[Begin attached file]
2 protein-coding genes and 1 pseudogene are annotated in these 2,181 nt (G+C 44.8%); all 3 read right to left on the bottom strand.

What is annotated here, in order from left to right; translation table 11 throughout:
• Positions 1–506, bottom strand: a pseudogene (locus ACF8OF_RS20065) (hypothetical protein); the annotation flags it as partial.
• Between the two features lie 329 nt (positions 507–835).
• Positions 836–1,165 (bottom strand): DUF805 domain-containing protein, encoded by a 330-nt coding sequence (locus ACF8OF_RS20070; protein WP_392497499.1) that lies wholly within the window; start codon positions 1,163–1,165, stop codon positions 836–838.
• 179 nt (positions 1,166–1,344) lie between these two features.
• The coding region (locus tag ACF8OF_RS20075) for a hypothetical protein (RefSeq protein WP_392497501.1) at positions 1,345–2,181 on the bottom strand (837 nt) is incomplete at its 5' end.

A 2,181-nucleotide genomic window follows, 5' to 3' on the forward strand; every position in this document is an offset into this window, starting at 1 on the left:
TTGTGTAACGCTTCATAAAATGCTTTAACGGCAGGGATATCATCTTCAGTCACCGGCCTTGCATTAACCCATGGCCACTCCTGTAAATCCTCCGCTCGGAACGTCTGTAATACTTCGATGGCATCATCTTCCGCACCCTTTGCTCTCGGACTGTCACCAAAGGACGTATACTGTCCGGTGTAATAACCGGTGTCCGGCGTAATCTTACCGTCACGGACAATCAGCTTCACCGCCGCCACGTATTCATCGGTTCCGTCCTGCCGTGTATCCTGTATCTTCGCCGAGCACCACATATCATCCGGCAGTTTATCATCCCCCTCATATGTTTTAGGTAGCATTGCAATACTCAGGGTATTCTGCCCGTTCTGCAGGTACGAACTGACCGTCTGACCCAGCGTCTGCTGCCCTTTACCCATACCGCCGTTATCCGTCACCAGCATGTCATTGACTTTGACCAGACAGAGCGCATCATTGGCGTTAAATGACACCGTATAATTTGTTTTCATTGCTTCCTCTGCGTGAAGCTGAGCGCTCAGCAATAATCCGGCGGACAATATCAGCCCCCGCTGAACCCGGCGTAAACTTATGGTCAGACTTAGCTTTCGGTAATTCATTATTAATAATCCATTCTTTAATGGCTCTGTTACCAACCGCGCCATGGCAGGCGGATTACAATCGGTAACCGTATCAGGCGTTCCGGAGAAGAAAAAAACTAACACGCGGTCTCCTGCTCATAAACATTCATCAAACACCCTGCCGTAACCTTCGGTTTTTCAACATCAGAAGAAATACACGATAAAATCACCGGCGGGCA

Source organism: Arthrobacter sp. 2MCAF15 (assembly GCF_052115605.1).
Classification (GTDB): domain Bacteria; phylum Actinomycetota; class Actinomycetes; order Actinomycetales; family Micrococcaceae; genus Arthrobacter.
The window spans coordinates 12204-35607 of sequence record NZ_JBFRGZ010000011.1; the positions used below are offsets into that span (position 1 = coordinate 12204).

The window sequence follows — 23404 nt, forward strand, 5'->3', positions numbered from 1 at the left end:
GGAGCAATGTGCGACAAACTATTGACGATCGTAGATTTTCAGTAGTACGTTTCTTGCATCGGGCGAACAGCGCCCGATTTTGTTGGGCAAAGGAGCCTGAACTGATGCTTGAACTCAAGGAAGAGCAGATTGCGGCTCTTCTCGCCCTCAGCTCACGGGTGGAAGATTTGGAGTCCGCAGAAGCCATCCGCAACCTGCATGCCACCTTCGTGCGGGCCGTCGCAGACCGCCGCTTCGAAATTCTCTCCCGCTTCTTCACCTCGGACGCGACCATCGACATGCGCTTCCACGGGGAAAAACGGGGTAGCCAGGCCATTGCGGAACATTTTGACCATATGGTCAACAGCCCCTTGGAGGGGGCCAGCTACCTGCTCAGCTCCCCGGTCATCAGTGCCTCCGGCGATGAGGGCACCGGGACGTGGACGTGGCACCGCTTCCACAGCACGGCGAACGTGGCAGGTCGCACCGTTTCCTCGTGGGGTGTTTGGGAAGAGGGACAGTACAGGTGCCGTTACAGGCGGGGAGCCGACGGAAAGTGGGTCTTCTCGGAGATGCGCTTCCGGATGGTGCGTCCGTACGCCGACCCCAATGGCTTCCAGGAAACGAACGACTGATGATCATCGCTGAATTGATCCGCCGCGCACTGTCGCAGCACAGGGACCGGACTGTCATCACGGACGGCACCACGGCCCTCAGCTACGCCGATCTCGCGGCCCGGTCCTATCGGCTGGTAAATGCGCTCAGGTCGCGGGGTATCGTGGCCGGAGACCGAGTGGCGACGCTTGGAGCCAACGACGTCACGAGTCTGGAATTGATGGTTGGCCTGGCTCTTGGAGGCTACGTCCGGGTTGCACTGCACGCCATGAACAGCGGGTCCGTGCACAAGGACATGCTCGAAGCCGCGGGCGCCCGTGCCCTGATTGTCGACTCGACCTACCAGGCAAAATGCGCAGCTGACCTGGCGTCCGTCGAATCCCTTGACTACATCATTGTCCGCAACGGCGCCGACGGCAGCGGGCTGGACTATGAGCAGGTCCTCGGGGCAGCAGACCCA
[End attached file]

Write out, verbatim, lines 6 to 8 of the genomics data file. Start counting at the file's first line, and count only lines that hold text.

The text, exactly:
• 179 nt (positions 1,166–1,344) lie between these two features.
• The coding region (locus tag ACF8OF_RS20075) for a hypothetical protein (RefSeq protein WP_392497501.1) at positions 1,345–2,181 on the bottom strand (837 nt) is incomplete at its 5' end.

A 2,181-nucleotide genomic window follows, 5' to 3' on the forward strand; every position in this document is an offset into this window, starting at 1 on the left: